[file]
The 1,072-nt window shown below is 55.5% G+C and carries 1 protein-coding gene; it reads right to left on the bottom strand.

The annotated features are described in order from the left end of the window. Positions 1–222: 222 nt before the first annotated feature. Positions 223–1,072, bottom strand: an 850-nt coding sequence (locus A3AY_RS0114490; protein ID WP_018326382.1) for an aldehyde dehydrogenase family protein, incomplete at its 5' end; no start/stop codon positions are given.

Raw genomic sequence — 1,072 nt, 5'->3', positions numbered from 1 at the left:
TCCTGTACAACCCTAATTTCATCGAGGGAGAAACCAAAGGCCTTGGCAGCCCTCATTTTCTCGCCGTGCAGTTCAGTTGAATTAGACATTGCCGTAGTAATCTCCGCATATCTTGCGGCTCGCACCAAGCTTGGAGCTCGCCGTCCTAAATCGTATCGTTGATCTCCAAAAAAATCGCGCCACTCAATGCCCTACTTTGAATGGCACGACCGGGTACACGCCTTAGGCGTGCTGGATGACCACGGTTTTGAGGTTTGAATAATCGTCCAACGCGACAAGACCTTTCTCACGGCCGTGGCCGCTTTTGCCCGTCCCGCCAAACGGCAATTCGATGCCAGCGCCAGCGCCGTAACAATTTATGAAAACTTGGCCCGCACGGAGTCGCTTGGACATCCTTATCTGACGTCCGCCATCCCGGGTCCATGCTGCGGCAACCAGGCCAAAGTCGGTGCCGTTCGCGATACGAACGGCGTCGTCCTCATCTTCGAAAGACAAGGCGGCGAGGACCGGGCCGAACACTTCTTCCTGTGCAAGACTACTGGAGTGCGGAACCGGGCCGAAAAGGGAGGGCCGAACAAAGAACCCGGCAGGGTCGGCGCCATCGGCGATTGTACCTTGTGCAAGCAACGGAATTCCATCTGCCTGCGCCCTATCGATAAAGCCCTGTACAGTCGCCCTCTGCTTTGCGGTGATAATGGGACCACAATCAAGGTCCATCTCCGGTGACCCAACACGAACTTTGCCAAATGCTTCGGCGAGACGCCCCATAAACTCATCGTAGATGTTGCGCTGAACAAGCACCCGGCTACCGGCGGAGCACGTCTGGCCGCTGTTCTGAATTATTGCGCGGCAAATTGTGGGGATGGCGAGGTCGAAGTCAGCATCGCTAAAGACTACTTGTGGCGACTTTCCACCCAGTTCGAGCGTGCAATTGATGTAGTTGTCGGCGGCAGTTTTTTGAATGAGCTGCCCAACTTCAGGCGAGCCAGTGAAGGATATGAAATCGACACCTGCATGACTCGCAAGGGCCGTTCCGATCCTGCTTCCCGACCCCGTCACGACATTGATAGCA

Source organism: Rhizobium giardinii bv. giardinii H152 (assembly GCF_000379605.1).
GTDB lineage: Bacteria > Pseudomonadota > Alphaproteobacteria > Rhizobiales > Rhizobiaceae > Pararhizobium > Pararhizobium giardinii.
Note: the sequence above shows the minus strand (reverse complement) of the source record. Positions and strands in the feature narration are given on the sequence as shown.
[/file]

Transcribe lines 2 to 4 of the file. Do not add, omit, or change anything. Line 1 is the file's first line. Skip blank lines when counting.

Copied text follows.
The annotated features are described in order from the left end of the window. Positions 1–222: 222 nt before the first annotated feature. Positions 223–1,072, bottom strand: an 850-nt coding sequence (locus A3AY_RS0114490; protein ID WP_018326382.1) for an aldehyde dehydrogenase family protein, incomplete at its 5' end; no start/stop codon positions are given.

Raw genomic sequence — 1,072 nt, 5'->3', positions numbered from 1 at the left:
TCCTGTACAACCCTAATTTCATCGAGGGAGAAACCAAAGGCCTTGGCAGCCCTCATTTTCTCGCCGTGCAGTTCAGTTGAATTAGACATTGCCGTAGTAATCTCCGCATATCTTGCGGCTCGCACCAAGCTTGGAGCTCGCCGTCCTAAATCGTATCGTTGATCTCCAAAAAAATCGCGCCACTCAATGCCCTACTTTGAATGGCACGACCGGGTACACGCCTTAGGCGTGCTGGATGACCACGGTTTTGAGGTTTGAATAATCGTCCAACGCGACAAGACCTTTCTCACGGCCGTGGCCGCTTTTGCCCGTCCCGCCAAACGGCAATTCGATGCCAGCGCCAGCGCCGTAACAATTTATGAAAACTTGGCCCGCACGGAGTCGCTTGGACATCCTTATCTGACGTCCGCCATCCCGGGTCCATGCTGCGGCAACCAGGCCAAAGTCGGTGCCGTTCGCGATACGAACGGCGTCGTCCTCATCTTCGAAAGACAAGGCGGCGAGGACCGGGCCGAACACTTCTTCCTGTGCAAGACTACTGGAGTGCGGAACCGGGCCGAAAAGGGAGGGCCGAACAAAGAACCCGGCAGGGTCGGCGCCATCGGCGATTGTACCTTGTGCAAGCAACGGAATTCCATCTGCCTGCGCCCTATCGATAAAGCCCTGTACAGTCGCCCTCTGCTTTGCGGTGATAATGGGACCACAATCAAGGTCCATCTCCGGTGACCCAACACGAACTTTGCCAAATGCTTCGGCGAGACGCCCCATAAACTCATCGTAGATGTTGCGCTGAACAAGCACCCGGCTACCGGCGGAGCACGTCTGGCCGCTGTTCTGAATTATTGCGCGGCAAATTGTGGGGATGGCGAGGTCGAAGTCAGCATCGCTAAAGACTACTTGTGGCGACTTTCCACCCAGTTCGAGCGTGCAATTGATGTAGTTGTCGGCGGCAGTTTTTTGAATGAGCTGCCCAACTTCAGGCGAGCCAGTGAAGGATATGAAATCGACACCTGCATGACTCGCAAGGGCCGTTCCGATCCTGCTTCCCGACCCCGTCACGACATTGATAGCA